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A new study published on Monday found that cleaning up the nation’s more than 2 million acres of oil and gas wells could result in billions of dollars of economic growth. Experts estimate that there are as many as 3.2 million gas and oil well sites no longer in use, and when companies leave or abandon these wells, they often leak harmful toxins into the atmosphere and groundwater.
For a long time, companies have claimed the cleanup is too expensive, but experts estimate the costs of cleanup are much more affordable than previously thought and could offer a much-needed economic boost to struggling former oil and gas communities.
Why This Matters: Abandoned oil and gas wells are an epidemic all on their own. The 3.2 million abandoned oil and gas wells are constantly leaking methane into the atmosphere, which captures up to 86 times more heat than CO2. The wells also put residents at risk of flammable or toxic water and even explosions. The fact that these wells are poorly mapped and challenging to find, makes them even more dangerous.
Despite these dangers to the environment and humans, the Trump administration rolled back Obama-era methane regulations that required gas and oil companies to monitor and repair leaks. But as oil and gas prices plummet, it’s clear that companies will never return for their abandoned wells, but cleaning them up is crucial to fighting climate change and ensuring that communities aren’t left behind in the transition to a green economy.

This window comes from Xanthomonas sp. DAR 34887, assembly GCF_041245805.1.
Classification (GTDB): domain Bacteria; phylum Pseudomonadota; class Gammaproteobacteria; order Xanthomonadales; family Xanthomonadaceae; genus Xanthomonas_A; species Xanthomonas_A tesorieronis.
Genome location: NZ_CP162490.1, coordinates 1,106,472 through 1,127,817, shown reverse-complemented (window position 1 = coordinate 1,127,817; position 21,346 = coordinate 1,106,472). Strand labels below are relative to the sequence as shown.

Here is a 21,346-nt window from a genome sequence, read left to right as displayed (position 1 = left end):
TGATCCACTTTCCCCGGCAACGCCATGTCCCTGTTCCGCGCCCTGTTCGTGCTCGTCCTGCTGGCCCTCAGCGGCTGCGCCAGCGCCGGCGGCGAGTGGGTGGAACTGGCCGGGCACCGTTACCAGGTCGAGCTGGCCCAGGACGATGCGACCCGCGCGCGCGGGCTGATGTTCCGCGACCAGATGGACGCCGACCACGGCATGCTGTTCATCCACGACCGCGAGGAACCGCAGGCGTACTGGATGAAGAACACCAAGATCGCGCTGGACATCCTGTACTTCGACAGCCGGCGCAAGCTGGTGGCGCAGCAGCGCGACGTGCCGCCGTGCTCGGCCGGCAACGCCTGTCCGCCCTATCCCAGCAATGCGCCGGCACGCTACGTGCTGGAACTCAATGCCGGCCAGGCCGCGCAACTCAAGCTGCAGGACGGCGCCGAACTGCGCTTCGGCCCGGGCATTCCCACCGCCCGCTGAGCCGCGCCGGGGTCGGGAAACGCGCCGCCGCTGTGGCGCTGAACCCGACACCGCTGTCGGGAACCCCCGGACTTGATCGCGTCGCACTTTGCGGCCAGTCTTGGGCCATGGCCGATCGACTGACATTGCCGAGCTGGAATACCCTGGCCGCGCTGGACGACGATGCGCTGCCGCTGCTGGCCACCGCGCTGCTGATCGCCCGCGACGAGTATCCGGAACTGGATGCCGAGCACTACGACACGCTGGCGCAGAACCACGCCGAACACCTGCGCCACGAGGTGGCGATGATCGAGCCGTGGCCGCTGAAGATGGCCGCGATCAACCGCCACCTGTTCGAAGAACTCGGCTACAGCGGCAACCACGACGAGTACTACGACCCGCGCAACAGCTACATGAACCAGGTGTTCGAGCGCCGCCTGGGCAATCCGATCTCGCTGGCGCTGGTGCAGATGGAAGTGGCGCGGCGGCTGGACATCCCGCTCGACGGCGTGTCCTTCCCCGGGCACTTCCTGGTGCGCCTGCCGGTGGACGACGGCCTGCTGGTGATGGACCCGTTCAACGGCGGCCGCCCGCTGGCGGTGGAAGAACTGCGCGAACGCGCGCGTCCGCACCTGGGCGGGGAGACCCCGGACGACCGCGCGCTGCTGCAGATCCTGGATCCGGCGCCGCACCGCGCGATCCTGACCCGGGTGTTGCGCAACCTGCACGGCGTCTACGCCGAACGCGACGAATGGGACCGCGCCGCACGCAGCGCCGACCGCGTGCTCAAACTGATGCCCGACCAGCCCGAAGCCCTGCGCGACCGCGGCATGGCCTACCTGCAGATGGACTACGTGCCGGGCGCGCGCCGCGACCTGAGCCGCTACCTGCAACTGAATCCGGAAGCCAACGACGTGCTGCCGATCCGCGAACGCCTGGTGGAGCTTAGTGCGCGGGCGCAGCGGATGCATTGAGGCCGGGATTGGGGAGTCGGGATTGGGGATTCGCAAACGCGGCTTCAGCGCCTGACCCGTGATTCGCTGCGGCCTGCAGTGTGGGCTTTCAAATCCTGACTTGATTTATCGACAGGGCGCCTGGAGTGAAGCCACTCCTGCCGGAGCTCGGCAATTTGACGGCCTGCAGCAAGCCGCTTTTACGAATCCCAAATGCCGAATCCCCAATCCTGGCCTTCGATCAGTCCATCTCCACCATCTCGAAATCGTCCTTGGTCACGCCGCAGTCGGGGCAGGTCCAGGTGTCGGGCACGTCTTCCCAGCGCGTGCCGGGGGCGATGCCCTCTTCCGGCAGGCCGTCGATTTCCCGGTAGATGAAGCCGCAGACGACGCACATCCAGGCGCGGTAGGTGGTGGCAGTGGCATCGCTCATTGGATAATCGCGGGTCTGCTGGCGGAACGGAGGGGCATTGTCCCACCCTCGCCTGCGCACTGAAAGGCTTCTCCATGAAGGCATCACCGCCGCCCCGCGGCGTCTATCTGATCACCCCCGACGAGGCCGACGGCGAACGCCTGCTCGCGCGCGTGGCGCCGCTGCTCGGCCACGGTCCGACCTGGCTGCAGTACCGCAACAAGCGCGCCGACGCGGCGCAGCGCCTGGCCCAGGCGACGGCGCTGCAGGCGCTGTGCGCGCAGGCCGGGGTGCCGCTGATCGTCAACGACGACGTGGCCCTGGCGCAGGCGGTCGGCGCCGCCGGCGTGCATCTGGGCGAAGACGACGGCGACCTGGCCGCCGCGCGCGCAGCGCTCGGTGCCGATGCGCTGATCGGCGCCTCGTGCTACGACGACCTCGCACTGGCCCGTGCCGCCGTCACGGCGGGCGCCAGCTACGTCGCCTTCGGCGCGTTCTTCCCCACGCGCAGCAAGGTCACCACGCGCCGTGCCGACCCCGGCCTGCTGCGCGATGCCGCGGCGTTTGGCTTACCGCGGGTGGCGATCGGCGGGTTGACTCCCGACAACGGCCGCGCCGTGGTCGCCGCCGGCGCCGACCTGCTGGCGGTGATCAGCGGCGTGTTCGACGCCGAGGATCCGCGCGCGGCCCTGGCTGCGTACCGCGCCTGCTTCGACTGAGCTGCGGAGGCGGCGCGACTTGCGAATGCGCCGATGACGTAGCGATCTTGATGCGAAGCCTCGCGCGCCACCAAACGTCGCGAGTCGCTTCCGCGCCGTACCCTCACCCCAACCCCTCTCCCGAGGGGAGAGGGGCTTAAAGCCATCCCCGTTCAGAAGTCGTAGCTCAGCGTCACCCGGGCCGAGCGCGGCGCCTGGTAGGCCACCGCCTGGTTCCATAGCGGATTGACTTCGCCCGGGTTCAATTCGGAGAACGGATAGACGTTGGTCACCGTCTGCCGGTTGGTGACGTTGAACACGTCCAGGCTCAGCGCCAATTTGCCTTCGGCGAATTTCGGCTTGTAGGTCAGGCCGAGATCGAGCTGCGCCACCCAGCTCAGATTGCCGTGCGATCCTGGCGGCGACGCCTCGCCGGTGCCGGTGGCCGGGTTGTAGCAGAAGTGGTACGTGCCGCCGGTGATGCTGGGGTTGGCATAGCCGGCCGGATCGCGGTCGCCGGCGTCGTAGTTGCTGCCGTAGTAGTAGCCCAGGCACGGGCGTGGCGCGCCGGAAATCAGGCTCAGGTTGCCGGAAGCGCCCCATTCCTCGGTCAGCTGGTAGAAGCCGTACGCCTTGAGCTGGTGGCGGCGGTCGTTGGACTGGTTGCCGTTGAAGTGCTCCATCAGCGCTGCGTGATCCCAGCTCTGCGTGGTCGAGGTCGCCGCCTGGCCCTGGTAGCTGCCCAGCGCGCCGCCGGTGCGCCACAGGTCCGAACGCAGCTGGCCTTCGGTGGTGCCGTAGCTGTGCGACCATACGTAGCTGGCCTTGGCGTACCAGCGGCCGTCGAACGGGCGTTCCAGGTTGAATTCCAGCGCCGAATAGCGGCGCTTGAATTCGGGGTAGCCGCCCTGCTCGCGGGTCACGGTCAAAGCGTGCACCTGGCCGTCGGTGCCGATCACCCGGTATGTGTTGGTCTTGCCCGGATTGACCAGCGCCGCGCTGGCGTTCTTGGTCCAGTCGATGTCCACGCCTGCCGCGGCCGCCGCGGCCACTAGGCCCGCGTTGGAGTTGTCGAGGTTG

Net Benefits: The study estimates that cleaning up all abandoned oil and gas wells in the country would cost about $7 billion, a small price to pay for over 3.2 million cleanup projects. That land could then be used for green energy development, business and housing projects, and carbon sequestration.
Matt Moran, the study’s lead author, said, “for people who live near that land–that [money] has real meaning.” The cleanup alone would also create thousands of jobs for people who live in regions plagued by abandoned wells. The Biden administration has expressed support for well cleanup projects. “We are going to create more than a quarter-million jobs to do things like plug in millions of abandoned oil and gas wells that pose an ongoing threat to the health and safety of our communities,” said Biden in January.
Similar projects have already had success with the support of the federal government. The Abandoned Mine Land Trust Fund (AML) grants money to states and tribes to clean up defunct coal mines. Since its inception, the AML has helped build green infrastructure, boost tourism, and create jobs across America, with the added benefit of cleaning up toxic groundwater and pollution. It’s done so well that now, a bipartisan team of lawmakers and environmental advocates are introducing legislation to extend and expand it.
The new study’s authors hope that cleaning up oil and gas wells can yield the same benefits for oil communities as mine cleanups have for coal communities.
“If you have an abandoned piece of property, and you restore it back to its original condition, it’s worth something, and it’s worth more than it costs to do that,” said Moran. “If we invest in land restoration, we get a lot out of it.”
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